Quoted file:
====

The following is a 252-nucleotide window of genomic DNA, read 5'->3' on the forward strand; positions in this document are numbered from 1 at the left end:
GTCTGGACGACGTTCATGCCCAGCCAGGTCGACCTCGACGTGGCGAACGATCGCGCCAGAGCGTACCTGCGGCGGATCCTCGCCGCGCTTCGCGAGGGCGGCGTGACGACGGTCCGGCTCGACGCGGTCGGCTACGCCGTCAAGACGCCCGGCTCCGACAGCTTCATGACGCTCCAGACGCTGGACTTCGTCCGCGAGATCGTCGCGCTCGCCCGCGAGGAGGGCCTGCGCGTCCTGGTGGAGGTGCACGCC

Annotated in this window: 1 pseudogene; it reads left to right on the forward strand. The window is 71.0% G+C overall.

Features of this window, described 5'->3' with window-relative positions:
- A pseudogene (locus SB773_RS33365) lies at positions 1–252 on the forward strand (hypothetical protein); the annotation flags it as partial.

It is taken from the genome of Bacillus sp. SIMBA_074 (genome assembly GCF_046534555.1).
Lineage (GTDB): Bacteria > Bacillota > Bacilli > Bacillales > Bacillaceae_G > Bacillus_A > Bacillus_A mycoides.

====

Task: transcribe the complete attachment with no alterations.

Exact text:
The following is a 252-nucleotide window of genomic DNA, read 5'->3' on the forward strand; positions in this document are numbered from 1 at the left end:
GTCTGGACGACGTTCATGCCCAGCCAGGTCGACCTCGACGTGGCGAACGATCGCGCCAGAGCGTACCTGCGGCGGATCCTCGCCGCGCTTCGCGAGGGCGGCGTGACGACGGTCCGGCTCGACGCGGTCGGCTACGCCGTCAAGACGCCCGGCTCCGACAGCTTCATGACGCTCCAGACGCTGGACTTCGTCCGCGAGATCGTCGCGCTCGCCCGCGAGGAGGGCCTGCGCGTCCTGGTGGAGGTGCACGCC

Annotated in this window: 1 pseudogene; it reads left to right on the forward strand. The window is 71.0% G+C overall.

Features of this window, described 5'->3' with window-relative positions:
- A pseudogene (locus SB773_RS33365) lies at positions 1–252 on the forward strand (hypothetical protein); the annotation flags it as partial.

It is taken from the genome of Bacillus sp. SIMBA_074 (genome assembly GCF_046534555.1).
Lineage (GTDB): Bacteria > Bacillota > Bacilli > Bacillales > Bacillaceae_G > Bacillus_A > Bacillus_A mycoides.